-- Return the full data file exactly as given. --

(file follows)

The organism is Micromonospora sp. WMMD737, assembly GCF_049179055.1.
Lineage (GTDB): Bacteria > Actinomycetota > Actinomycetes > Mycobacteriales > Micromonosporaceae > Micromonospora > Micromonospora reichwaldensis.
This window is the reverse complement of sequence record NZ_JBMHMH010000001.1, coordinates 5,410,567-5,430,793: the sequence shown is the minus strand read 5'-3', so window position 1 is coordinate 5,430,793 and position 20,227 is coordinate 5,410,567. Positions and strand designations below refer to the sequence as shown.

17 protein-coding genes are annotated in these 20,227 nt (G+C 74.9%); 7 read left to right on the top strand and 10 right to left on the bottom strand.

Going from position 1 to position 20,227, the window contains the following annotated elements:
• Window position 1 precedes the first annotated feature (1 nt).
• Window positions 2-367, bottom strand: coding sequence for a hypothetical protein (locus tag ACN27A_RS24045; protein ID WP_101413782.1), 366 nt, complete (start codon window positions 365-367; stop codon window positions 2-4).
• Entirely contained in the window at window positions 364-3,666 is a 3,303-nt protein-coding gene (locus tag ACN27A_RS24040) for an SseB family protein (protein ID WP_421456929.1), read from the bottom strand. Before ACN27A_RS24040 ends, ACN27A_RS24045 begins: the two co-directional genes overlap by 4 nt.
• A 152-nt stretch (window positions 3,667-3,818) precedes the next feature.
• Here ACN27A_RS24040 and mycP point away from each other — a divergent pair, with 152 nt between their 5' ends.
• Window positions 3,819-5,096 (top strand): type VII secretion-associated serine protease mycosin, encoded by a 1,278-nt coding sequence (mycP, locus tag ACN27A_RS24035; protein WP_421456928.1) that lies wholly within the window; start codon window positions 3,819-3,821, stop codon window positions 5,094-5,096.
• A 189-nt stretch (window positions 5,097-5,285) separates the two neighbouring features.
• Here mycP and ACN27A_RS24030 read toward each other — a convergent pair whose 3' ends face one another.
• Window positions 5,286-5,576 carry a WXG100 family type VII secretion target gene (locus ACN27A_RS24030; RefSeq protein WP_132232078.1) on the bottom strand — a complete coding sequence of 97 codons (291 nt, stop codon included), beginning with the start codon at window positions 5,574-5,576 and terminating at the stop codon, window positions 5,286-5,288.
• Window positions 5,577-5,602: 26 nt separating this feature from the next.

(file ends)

The organism is Micromonospora sp. WMMD737, assembly GCF_049179055.1.
Lineage (GTDB): Bacteria > Actinomycetota > Actinomycetes > Mycobacteriales > Micromonosporaceae > Micromonospora > Micromonospora reichwaldensis.
This window is the reverse complement of sequence record NZ_JBMHMH010000001.1, coordinates 5,410,567-5,430,793: the sequence shown is the minus strand read 5'-3', so window position 1 is coordinate 5,430,793 and position 20,227 is coordinate 5,410,567. Positions and strand designations below refer to the sequence as shown.

17 protein-coding genes are annotated in these 20,227 nt (G+C 74.9%); 7 read left to right on the top strand and 10 right to left on the bottom strand.

Going from position 1 to position 20,227, the window contains the following annotated elements:
• Window position 1 precedes the first annotated feature (1 nt).
• Window positions 2-367, bottom strand: coding sequence for a hypothetical protein (locus tag ACN27A_RS24045; protein ID WP_101413782.1), 366 nt, complete (start codon window positions 365-367; stop codon window positions 2-4).
• Entirely contained in the window at window positions 364-3,666 is a 3,303-nt protein-coding gene (locus tag ACN27A_RS24040) for an SseB family protein (protein ID WP_421456929.1), read from the bottom strand. Before ACN27A_RS24040 ends, ACN27A_RS24045 begins: the two co-directional genes overlap by 4 nt.
• A 152-nt stretch (window positions 3,667-3,818) precedes the next feature.
• Here ACN27A_RS24040 and mycP point away from each other — a divergent pair, with 152 nt between their 5' ends.
• Window positions 3,819-5,096 (top strand): type VII secretion-associated serine protease mycosin, encoded by a 1,278-nt coding sequence (mycP, locus tag ACN27A_RS24035; protein WP_421456928.1) that lies wholly within the window; start codon window positions 3,819-3,821, stop codon window positions 5,094-5,096.
• A 189-nt stretch (window positions 5,097-5,285) separates the two neighbouring features.
• Here mycP and ACN27A_RS24030 read toward each other — a convergent pair whose 3' ends face one another.
• Window positions 5,286-5,576 carry a WXG100 family type VII secretion target gene (locus ACN27A_RS24030; RefSeq protein WP_132232078.1) on the bottom strand — a complete coding sequence of 97 codons (291 nt, stop codon included), beginning with the start codon at window positions 5,574-5,576 and terminating at the stop codon, window positions 5,286-5,288.
• Window positions 5,577-5,602: 26 nt separating this feature from the next.